Using high-powered laser beams, iron-silicon alloys have been compressed to unprecedented pressures corresponding to the center of a three-Earth-mass extrasolar planet. The resulting measurements of crystal structure and density provide new insights into the nature of the deep interiors of the large, Earth-like planets that have been discovered throughout our galaxy.
The research, published today in Science Advances, was led by June Wicks, assistant professor at Johns Hopkins University, with colleagues from Lawrence Livermore National Laboratory, Princeton University and the University of Rochester.
Of the thousands of planets now known to orbit other stars in our galaxy, those with sizes ranging between Earth and Neptune are among the most abundant. These planets have attracted much attention because there are no direct analogues for them in our own solar system and they provide insights into the types of possible planetary architectures that may exist in our galaxy. However, the interior pressures in such planets can reach up to 10 times or more the pressure at the center of the Earth. These conditions are beyond the range of conventional experimental techniques, leaving the structure and composition of the interior of such bodies largely unknown.
The researchers were able to reach ultra-high pressures — more than 13 million atmospheres — by compressing the iron-silicon alloy using the Omega laser, located at the University of Rochester’s Laboratory for Laser Energetics. This pressure is more than three times the pressure at the center of the Earth and constitutes the highest X-ray diffraction measurements ever reported. The sample was compressed for only a few billionths of a second, but this was enough for the researchers to probe the atomic structure of the sample using a pulse of bright X-rays.
“From cosmochemical and geophysical constraints, we know that the Earth’s core is composed of iron alloyed with about 10 percent lighter elements. The abundance and identification of light core elements are crucial for constraining the bulk chemistry of the Earth, the process of core formation and its subsequent thermal and magnetic evolution,” Wicks said. “A number of lines of evidence make silicon a likely candidate for a major element of the core on Earth and for large rocky extrasolar planets.”
The team examined two iron alloys with different silicon contents. The samples were studied by directing short but intense laser beams onto the sample. While the sample was compressed, an X-ray pulse was directed through it and the resulting diffraction pattern provided information on the density and crystal structure of the alloys. The researchers found the crystal structure changed at higher silicon content.
“Knowledge of the crystal structure is the most fundamental piece of information about the material making up the interior of a planet, as all other physical and chemical properties follow from the crystal structure,” Wicks said.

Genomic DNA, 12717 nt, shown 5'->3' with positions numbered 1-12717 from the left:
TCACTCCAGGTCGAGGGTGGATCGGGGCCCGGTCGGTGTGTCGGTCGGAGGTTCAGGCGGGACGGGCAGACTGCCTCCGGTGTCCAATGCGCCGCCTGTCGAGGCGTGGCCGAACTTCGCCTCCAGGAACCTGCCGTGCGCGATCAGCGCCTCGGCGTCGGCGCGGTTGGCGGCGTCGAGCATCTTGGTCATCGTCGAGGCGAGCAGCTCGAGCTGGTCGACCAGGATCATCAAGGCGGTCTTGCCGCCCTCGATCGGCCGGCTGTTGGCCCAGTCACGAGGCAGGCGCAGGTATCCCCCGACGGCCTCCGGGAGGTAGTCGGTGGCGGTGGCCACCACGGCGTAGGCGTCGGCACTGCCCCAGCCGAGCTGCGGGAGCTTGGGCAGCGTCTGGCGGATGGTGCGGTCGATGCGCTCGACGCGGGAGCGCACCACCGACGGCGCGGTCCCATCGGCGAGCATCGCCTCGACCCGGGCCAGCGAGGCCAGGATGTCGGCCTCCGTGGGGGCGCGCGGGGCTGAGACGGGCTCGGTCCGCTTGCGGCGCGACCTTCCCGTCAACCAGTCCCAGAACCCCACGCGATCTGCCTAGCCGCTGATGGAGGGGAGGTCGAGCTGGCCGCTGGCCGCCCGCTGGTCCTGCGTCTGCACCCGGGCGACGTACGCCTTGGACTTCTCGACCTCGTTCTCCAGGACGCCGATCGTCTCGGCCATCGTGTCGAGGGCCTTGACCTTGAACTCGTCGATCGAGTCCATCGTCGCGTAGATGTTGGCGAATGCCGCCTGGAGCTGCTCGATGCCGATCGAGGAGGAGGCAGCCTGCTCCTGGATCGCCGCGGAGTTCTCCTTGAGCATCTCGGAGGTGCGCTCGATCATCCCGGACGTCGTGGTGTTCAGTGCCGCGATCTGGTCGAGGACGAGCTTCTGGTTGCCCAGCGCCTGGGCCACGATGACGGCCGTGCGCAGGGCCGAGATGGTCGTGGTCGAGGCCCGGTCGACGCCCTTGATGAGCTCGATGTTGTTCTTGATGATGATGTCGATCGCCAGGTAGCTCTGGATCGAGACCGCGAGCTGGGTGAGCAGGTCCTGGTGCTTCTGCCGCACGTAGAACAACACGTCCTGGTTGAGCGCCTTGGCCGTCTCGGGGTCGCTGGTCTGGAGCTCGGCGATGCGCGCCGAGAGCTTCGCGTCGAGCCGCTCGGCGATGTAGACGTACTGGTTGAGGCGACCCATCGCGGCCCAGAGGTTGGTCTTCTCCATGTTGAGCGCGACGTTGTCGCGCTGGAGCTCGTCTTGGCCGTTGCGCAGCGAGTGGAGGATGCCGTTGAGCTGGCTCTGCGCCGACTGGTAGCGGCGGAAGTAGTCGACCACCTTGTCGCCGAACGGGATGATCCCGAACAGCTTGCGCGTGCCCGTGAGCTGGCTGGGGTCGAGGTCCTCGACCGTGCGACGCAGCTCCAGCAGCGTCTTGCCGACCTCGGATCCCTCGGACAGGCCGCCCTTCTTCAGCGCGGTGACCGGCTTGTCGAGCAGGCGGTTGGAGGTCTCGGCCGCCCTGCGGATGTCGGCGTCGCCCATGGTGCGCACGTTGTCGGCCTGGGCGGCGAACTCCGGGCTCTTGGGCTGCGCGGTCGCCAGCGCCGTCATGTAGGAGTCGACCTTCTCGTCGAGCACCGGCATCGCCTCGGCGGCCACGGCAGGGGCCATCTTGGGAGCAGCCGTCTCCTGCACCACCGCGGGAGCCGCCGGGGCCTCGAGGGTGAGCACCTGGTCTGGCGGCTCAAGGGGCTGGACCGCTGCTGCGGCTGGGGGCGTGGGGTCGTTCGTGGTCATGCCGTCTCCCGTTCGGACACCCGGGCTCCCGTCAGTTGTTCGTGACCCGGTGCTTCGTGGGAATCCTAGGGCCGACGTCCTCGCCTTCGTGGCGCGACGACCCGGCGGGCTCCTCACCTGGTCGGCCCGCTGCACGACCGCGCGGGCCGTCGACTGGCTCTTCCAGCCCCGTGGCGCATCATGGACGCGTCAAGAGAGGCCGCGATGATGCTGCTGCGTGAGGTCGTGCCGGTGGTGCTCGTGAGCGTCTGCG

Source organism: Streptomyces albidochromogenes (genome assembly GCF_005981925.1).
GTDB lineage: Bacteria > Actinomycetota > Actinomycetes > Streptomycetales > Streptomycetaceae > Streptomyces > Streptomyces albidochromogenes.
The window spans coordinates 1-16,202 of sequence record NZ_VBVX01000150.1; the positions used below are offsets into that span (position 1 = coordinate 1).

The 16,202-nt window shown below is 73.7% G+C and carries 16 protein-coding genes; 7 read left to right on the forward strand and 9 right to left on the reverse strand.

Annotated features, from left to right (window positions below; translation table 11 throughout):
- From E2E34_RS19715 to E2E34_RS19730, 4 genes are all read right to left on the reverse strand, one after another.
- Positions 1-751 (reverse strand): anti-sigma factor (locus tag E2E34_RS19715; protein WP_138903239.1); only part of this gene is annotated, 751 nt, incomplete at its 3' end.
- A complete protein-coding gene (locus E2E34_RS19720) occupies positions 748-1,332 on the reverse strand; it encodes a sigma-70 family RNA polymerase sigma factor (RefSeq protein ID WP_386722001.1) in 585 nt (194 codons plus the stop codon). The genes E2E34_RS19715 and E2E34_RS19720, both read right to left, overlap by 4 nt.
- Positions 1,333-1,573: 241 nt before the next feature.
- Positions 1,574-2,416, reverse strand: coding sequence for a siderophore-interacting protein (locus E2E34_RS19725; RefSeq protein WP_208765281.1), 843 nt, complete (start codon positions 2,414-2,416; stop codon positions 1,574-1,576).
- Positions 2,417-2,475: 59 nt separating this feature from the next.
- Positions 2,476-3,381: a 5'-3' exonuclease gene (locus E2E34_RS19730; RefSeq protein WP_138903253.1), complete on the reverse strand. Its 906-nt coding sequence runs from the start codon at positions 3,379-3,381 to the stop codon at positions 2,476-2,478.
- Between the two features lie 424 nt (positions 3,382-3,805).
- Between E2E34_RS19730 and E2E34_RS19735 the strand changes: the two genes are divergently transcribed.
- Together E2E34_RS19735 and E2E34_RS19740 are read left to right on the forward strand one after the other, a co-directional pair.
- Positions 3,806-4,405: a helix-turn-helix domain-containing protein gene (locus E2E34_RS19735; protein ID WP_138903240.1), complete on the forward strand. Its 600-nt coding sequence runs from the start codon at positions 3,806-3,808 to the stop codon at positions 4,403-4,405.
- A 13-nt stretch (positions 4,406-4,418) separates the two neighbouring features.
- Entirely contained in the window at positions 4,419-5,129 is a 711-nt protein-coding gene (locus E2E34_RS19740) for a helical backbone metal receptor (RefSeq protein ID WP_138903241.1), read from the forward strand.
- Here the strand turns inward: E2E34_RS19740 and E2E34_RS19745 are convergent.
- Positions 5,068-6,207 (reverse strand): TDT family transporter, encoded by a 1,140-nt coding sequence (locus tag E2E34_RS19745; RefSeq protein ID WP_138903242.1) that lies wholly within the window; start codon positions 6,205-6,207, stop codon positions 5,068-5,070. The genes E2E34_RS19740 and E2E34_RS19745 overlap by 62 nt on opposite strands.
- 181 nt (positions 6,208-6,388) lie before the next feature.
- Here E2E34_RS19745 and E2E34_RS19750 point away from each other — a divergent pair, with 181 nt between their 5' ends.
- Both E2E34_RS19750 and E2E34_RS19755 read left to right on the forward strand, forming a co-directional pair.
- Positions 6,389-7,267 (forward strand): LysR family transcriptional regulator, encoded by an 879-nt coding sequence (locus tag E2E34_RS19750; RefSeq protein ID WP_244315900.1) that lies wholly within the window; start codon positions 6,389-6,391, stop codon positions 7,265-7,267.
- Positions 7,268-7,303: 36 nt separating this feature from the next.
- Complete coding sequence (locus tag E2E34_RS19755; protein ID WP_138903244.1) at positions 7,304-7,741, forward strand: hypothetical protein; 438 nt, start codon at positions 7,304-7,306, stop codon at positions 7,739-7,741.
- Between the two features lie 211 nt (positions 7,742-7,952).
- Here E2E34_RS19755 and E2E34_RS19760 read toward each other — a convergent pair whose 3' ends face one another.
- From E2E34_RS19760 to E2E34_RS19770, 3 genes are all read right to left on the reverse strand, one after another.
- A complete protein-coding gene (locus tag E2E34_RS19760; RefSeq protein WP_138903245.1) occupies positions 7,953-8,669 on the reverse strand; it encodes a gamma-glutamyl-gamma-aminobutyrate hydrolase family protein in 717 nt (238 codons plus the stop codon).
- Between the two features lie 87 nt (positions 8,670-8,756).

In addition to the structure, the researchers measured the density of the iron-silicon alloys over a range of pressures encompassing those expected at the center of the Earth to the center of a planet three times more massive than Earth. They found that at the highest pressures, the iron-silicon alloys reach a density of 18 grams per cubic centimeter, which is 50 percent denser than that of pure lead at ambient conditions. However, the presence of silicon lowers the density compared to that expected for pure iron.
The pressures achieved in this study are approximately three times higher than previous experiments on iron-silicon alloys, thus avoiding the need for long extrapolations in modeling the interior structure of large, rocky exoplanets. The researchers used their results to calculate the density and pressure distribution within exoplanet interiors, considering the presence of silicon in the core for the first time. The effect of silicon incorporation is to increase the size of the core but reduce its central pressure.
“A pure iron core is not realistic, as the process of planetary formation will inevitably lead to the incorporation of significant amounts of lighter elements,” said Raymond Smith, lead researcher from Lawrence Livermore. “Our study is the first to consider these more realistic core compositions.”
Future research will be directed toward understanding how other candidate elements such as carbon or sulfur will affect the structure and density of iron at ultrahigh pressure conditions, as well as measuring other key physical properties of iron alloys needed to constrain plausible models of planetary interior structure and evolution.